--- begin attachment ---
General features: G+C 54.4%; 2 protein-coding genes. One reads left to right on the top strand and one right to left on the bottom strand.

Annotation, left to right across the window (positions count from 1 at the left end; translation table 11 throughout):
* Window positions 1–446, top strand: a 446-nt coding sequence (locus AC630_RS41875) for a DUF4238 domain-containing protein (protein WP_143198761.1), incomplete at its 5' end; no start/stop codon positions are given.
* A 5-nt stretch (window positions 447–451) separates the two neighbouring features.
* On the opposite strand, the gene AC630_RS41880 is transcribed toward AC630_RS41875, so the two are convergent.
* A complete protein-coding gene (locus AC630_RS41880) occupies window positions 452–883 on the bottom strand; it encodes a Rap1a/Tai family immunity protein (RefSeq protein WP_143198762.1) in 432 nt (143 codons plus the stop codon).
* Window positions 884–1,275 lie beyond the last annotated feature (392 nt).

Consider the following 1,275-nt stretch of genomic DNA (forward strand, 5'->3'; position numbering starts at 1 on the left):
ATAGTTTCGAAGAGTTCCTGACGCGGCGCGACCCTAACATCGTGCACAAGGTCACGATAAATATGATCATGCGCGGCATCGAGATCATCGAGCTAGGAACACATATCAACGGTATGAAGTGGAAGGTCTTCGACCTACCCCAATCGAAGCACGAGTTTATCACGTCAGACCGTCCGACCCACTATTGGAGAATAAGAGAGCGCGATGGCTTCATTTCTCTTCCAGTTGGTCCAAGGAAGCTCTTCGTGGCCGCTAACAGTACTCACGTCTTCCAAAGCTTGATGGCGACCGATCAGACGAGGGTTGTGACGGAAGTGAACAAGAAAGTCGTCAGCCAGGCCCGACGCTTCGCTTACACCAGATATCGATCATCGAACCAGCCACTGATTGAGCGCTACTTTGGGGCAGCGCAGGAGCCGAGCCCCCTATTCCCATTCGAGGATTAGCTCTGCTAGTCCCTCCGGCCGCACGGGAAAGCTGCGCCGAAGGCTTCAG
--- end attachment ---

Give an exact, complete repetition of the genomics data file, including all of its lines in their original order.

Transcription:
General features: G+C 54.4%; 2 protein-coding genes. One reads left to right on the top strand and one right to left on the bottom strand.

Annotation, left to right across the window (positions count from 1 at the left end; translation table 11 throughout):
* Window positions 1–446, top strand: a 446-nt coding sequence (locus AC630_RS41875) for a DUF4238 domain-containing protein (protein WP_143198761.1), incomplete at its 5' end; no start/stop codon positions are given.
* A 5-nt stretch (window positions 447–451) separates the two neighbouring features.
* On the opposite strand, the gene AC630_RS41880 is transcribed toward AC630_RS41875, so the two are convergent.
* A complete protein-coding gene (locus AC630_RS41880) occupies window positions 452–883 on the bottom strand; it encodes a Rap1a/Tai family immunity protein (RefSeq protein WP_143198762.1) in 432 nt (143 codons plus the stop codon).
* Window positions 884–1,275 lie beyond the last annotated feature (392 nt).

Consider the following 1,275-nt stretch of genomic DNA (forward strand, 5'->3'; position numbering starts at 1 on the left):
ATAGTTTCGAAGAGTTCCTGACGCGGCGCGACCCTAACATCGTGCACAAGGTCACGATAAATATGATCATGCGCGGCATCGAGATCATCGAGCTAGGAACACATATCAACGGTATGAAGTGGAAGGTCTTCGACCTACCCCAATCGAAGCACGAGTTTATCACGTCAGACCGTCCGACCCACTATTGGAGAATAAGAGAGCGCGATGGCTTCATTTCTCTTCCAGTTGGTCCAAGGAAGCTCTTCGTGGCCGCTAACAGTACTCACGTCTTCCAAAGCTTGATGGCGACCGATCAGACGAGGGTTGTGACGGAAGTGAACAAGAAAGTCGTCAGCCAGGCCCGACGCTTCGCTTACACCAGATATCGATCATCGAACCAGCCACTGATTGAGCGCTACTTTGGGGCAGCGCAGGAGCCGAGCCCCCTATTCCCATTCGAGGATTAGCTCTGCTAGTCCCTCCGGCCGCACGGGAAAGCTGCGCCGAAGGCTTCAG